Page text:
Tornado Safety Rules: If you are in a home or building, move to a pre-designated shelter, such as a basement.

If an underground shelter is not available, move to a small interior room or hallway on the lowest floor and get under a sturdy piece of furniture. Put as many walls as possible between you and the outside. Stay away from windows. Get out of automobiles. Do not try to outrun a tornado in your car. Instead, leave it immediately for safe shelter. If caught outside or in a vehicle, lie flat in a nearby ditch or depression and cover your head with your hands.



Question: It is important to stay close to your windows during a tornado so you can track its movement.

Be aware of flying debris. Flying debris from tornadoes causes most fatalities and injuries. Mobile homes, even if tied down, offer little protection from tornadoes. You should leave a mobile home and go to the lowest floor of a sturdy nearby building or a storm shelter. If a tornado watch comes in to effect while in the community with persons served, staff should notify the persons served and finish their business as soon as possible so they can return home. If a tornado warning comes into effect when in the community with persons served, staff should find the nearest safe shelter and go to it immediately.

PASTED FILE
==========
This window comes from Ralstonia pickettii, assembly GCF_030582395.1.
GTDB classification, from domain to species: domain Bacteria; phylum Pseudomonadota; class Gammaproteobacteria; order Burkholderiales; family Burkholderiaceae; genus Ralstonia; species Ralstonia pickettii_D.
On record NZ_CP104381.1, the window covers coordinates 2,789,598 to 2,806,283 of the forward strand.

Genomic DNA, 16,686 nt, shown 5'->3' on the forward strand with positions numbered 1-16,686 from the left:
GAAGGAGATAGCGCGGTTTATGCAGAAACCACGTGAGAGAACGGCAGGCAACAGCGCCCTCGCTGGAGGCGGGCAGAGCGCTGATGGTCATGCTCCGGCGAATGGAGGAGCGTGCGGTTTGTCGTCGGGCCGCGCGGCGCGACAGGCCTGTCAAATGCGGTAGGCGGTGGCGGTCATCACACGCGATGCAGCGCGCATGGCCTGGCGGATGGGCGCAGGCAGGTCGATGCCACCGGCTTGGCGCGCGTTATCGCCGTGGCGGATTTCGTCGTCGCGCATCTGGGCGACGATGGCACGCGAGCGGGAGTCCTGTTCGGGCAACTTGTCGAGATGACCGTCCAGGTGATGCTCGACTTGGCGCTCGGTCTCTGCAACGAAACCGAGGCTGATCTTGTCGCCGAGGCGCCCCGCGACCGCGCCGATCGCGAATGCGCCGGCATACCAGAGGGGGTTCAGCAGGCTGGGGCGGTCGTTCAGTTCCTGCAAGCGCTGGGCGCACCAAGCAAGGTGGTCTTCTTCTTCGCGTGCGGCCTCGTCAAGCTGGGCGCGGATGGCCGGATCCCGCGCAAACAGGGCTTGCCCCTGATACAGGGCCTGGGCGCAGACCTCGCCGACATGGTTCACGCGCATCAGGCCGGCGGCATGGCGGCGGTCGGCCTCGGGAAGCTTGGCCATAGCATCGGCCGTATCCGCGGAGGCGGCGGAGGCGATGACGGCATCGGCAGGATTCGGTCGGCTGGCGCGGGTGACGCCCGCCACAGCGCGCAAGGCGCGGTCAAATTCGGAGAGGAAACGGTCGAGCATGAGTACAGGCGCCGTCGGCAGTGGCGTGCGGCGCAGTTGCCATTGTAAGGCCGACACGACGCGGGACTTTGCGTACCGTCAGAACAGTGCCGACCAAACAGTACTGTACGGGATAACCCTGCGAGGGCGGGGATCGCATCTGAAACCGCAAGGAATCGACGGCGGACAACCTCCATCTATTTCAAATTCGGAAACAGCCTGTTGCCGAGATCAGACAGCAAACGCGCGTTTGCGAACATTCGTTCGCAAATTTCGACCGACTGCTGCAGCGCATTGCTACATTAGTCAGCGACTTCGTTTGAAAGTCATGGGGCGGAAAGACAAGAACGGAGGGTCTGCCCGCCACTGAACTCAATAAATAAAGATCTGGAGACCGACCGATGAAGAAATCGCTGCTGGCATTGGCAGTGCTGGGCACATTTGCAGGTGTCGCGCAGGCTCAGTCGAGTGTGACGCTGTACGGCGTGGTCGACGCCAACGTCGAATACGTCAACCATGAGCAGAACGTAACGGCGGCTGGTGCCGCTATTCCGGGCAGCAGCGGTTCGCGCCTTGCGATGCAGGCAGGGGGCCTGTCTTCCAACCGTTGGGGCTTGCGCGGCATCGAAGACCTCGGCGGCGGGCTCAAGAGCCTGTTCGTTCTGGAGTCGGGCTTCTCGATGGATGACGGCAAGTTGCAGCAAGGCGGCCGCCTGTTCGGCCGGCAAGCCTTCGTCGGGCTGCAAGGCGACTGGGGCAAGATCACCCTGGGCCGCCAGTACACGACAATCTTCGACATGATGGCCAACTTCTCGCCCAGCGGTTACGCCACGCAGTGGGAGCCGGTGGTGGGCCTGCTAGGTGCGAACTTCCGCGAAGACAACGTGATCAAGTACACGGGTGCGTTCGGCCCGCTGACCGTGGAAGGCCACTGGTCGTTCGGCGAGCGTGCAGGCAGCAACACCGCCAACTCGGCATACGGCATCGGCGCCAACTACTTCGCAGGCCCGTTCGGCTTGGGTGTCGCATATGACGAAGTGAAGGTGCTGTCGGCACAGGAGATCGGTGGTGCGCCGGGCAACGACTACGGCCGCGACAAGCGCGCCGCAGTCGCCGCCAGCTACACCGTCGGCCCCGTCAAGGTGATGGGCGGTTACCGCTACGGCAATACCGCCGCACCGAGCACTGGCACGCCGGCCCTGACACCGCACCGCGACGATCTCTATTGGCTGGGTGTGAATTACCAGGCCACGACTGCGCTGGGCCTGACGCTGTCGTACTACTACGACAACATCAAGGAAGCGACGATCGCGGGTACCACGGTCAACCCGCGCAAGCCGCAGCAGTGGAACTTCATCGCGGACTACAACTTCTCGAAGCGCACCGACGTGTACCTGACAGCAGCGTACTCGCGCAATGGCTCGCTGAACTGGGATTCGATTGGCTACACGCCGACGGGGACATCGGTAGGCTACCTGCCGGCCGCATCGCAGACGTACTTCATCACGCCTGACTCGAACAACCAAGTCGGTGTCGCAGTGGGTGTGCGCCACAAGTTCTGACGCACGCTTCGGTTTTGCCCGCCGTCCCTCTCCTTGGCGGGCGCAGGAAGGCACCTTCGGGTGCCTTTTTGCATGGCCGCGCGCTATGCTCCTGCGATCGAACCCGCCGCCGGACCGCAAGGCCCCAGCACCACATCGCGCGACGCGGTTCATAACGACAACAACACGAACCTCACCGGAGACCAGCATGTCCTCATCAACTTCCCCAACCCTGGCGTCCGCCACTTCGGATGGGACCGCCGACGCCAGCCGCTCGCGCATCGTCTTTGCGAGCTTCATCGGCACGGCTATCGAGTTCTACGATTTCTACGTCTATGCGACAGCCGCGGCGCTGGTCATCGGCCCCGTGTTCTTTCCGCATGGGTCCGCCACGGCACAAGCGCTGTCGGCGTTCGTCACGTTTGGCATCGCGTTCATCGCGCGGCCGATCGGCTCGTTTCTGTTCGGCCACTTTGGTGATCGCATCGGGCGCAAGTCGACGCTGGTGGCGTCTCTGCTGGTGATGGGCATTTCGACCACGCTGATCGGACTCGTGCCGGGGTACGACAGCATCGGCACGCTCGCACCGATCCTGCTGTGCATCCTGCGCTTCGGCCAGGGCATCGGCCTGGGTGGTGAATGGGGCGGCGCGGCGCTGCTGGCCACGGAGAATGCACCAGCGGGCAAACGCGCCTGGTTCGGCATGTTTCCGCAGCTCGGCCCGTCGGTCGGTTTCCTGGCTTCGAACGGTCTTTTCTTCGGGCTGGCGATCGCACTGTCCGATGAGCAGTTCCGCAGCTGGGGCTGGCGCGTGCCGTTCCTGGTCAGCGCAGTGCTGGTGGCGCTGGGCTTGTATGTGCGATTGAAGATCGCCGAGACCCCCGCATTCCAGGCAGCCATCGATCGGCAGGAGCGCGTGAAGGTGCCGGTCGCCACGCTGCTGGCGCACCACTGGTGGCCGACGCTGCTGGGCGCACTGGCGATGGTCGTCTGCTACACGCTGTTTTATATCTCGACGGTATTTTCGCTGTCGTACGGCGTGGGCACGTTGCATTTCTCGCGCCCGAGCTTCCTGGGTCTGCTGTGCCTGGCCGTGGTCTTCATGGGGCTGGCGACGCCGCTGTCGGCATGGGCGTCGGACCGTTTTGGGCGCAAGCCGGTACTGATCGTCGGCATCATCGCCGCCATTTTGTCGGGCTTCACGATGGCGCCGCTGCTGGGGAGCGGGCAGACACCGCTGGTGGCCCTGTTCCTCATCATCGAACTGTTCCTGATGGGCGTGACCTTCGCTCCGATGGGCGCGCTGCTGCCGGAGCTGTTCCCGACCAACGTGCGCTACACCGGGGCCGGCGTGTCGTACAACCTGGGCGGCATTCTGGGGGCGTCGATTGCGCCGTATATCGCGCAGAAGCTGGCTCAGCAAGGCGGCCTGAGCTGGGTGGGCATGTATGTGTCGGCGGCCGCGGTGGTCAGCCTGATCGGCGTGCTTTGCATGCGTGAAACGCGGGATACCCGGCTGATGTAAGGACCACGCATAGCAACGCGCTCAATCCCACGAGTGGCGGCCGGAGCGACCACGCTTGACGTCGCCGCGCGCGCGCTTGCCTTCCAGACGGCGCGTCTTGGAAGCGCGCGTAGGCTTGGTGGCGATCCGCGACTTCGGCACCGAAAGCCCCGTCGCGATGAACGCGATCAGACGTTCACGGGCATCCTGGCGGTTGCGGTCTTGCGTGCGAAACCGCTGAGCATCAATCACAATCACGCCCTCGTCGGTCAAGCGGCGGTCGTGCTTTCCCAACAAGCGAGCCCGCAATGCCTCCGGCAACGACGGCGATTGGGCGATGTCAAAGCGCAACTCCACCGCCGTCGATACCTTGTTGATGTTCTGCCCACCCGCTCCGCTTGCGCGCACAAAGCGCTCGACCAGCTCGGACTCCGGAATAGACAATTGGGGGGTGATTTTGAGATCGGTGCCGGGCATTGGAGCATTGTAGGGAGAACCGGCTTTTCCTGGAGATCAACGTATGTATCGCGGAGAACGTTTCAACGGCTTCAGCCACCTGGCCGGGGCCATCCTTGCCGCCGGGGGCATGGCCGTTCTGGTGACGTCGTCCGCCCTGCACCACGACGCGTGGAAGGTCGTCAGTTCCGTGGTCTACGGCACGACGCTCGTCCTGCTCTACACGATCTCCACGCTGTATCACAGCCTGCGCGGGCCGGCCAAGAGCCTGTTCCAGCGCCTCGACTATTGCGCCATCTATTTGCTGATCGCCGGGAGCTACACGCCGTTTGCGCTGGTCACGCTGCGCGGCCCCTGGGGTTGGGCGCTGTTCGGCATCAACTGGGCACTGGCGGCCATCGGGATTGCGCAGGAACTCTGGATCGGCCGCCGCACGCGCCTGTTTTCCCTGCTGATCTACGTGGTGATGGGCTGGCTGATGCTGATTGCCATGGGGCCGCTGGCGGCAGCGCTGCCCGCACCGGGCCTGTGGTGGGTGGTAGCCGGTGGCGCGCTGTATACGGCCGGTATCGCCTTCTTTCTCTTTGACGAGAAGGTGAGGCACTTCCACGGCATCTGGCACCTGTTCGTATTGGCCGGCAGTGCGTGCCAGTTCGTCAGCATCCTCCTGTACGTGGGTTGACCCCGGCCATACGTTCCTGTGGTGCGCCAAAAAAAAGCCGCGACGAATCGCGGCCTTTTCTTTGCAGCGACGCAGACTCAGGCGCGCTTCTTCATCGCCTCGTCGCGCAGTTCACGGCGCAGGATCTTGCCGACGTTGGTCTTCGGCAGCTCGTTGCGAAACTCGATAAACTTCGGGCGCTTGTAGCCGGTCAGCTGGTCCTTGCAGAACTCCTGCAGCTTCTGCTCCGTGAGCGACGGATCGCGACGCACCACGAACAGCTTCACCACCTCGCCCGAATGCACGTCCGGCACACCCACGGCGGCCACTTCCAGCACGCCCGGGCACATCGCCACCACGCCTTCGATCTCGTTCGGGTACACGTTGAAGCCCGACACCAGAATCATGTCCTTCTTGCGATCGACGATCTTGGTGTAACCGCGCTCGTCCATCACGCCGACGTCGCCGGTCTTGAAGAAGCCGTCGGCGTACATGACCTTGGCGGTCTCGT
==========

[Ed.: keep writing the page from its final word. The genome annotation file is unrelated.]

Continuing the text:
Question: If a tornado warning comes into effect when you are out shopping with persons served you should finish your shopping and take the persons served home.

Flash Flood Safety: Avoid walking, swimming, or driving in floodwaters. Stay away from high water, storm drains, ditches, ravines, or culverts. If it is moving swiftly, even water six inches deep can knock you off you feet. If you come upon floodwaters, stop, turn around, and go another way. Climb to higher ground. Do not let children play near storm drains.



Question: If you are caught in flood waters you should wait until the water gets deep enough so you can swim to safety.